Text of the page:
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The complex and trivial nature of the coronavirus has certainly amplified the need to understand how complex infections lead to complications that can be life-threatening. Scientists are already studying sepsis and a recent breakthrough in identifying the gene that triggers inflammation and cell death might be the key to solving the sepsis puzzle.

Scientists from La Trobe University in Melbourne, Australia recently made the critical discovery that may give modern medicine an advantage over sepsis. The discovery was courtesy of research whose findings were recently published in the Nature Immunology journal. The researchers found that deleting a protein receptor called TREML4 in experiments resulted in better protection against lood-born Candida infection that is common in invasive medical procedures and protection from sepsis-induced pneumonia.

“The initial inflammatory phase, or septic shock, is followed by a prolonged immunosuppression phase, which commonly leads to pneumonia,” stated Dr. Christina Nedeva, the lead researcher in the study as he explained the two deadly stages of sepsis.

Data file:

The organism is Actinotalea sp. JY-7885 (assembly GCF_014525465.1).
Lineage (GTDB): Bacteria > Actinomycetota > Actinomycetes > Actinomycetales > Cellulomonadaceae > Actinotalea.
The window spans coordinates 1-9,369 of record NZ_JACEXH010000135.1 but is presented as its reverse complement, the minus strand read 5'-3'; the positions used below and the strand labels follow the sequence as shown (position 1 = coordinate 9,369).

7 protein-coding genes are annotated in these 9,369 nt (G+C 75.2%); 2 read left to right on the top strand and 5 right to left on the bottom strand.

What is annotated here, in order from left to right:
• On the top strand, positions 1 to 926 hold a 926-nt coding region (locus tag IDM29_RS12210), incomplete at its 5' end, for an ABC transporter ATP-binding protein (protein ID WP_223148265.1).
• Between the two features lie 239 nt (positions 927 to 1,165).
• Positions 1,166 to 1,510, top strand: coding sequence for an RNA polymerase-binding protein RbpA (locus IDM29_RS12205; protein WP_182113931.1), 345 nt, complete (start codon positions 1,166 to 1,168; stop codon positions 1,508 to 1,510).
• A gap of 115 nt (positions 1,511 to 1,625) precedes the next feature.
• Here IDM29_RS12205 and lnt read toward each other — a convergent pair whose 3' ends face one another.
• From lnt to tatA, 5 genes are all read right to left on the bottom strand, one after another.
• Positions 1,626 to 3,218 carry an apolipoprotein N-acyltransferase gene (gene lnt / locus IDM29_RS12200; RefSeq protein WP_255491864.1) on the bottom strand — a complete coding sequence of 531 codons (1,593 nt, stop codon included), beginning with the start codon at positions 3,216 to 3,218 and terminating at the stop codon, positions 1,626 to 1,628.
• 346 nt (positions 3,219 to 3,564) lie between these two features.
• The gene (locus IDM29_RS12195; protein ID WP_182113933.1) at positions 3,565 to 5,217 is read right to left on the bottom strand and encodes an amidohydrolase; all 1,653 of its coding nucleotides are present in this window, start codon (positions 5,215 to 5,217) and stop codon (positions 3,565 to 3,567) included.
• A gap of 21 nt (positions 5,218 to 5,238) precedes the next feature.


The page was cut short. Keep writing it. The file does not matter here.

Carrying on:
Why the recent discovery is a game-changer

Dr. Nedeva also noted that the immunosuppression phase of sepsis leads to 85 percent of sepsis-related deaths while the remaining 15 percent of the deaths occur in the shock phase. He also revealed that the research revealed that the TREML4 gene plays a crucial role in regulating the two phases. Hamsa Puthalakath, the lead supervisor in the study pointed out that existing therapies for sepsis such as steroids are used to control inflammation and also to reduce the time that patients take in the ICU. The downside to this approach is that it does not help to reduce patient deaths from sepsis.

The above partly explains why the recent discovery is so weighty. Removal of TREML4 not only helps to reduce the inflammation but also allows the immune system to remain strong enough to combat infection. Researchers already pinpointed the TREML4 receptor equivalent in humans. The discovery means that there is finally an approach that reduces sepsis death in humans. Researchers now want to shift their attention to developing therapeutic antibodies that will block the TREML4 receptors.